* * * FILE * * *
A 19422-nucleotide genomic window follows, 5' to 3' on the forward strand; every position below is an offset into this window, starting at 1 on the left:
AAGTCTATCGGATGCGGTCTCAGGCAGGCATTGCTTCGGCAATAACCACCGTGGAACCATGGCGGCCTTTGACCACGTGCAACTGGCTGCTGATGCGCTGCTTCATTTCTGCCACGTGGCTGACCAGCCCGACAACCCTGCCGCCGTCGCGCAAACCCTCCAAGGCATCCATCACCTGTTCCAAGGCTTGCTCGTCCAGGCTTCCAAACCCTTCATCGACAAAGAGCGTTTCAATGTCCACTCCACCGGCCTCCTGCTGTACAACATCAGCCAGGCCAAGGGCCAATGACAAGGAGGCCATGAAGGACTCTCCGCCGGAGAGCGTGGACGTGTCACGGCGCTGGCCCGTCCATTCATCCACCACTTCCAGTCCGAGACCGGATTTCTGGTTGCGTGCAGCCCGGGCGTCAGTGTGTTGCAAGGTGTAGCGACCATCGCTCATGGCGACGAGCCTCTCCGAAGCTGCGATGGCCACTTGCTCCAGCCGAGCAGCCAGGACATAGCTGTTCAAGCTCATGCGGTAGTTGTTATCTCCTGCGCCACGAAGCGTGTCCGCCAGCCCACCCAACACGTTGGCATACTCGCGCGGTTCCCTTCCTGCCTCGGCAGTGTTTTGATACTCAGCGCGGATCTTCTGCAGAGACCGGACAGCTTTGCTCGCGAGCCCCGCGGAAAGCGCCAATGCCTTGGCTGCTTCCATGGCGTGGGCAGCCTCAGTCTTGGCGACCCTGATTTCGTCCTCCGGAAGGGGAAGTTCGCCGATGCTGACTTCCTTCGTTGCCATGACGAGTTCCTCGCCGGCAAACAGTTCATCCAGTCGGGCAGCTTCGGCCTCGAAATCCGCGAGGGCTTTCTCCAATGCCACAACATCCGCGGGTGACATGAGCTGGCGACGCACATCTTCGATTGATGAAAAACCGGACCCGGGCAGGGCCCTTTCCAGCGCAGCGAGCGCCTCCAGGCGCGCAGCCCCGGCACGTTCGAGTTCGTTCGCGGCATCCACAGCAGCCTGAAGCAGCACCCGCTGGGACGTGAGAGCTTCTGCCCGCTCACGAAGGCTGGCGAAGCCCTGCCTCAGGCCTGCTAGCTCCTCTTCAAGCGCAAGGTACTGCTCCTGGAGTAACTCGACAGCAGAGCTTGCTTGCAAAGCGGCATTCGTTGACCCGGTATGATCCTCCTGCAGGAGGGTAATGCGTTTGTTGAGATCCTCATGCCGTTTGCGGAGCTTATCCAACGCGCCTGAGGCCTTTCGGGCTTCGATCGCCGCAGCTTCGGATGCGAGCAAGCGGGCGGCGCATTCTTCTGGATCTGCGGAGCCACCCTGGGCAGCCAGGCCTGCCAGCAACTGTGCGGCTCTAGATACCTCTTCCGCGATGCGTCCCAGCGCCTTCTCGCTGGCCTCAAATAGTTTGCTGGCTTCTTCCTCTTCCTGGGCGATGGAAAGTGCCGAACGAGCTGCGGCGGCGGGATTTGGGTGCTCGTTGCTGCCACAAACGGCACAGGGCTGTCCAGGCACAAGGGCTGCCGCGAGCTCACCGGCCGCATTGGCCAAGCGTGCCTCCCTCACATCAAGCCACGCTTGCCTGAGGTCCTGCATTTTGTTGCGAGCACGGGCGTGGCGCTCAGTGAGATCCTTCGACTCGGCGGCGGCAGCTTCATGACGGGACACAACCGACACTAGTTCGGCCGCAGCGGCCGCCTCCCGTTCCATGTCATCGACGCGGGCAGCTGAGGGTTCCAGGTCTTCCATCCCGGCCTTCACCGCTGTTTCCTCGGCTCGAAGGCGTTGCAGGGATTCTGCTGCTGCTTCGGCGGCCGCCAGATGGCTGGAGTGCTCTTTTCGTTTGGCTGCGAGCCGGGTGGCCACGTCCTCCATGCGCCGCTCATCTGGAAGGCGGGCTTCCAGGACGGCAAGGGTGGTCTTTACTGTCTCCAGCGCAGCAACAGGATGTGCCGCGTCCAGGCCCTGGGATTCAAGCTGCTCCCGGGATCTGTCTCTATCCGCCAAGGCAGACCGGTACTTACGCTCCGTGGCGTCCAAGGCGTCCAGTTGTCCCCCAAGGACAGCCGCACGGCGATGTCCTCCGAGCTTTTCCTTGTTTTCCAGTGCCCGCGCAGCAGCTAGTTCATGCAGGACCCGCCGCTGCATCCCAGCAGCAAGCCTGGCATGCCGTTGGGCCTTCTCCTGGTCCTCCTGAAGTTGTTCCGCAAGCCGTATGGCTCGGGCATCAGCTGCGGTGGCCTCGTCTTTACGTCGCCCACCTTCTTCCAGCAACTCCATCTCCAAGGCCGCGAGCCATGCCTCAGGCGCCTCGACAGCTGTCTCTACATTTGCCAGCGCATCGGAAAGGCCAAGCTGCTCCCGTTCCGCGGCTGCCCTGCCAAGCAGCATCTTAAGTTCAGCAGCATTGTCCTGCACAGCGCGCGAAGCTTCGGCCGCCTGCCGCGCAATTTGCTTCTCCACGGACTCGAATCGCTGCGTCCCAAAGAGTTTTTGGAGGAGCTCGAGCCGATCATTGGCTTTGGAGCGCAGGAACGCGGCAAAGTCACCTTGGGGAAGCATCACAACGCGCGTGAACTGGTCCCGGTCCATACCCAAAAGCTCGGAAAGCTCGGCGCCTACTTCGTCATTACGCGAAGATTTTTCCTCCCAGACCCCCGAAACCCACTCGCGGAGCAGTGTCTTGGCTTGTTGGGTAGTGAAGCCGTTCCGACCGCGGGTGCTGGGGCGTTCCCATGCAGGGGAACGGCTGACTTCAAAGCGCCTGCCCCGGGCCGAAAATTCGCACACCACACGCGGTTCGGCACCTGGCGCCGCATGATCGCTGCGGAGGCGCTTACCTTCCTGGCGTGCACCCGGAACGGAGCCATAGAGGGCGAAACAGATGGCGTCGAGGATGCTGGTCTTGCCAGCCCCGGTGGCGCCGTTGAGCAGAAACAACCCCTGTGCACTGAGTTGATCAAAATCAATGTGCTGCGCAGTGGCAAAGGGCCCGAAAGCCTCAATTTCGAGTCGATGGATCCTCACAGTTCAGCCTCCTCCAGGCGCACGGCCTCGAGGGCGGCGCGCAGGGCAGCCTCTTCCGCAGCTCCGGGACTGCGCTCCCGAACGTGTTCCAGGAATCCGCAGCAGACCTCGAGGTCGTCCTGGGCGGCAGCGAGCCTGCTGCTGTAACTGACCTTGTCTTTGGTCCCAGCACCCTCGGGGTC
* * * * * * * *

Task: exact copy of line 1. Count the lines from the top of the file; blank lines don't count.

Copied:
A 19422-nucleotide genomic window follows, 5' to 3' on the forward strand; every position below is an offset into this window, starting at 1 on the left: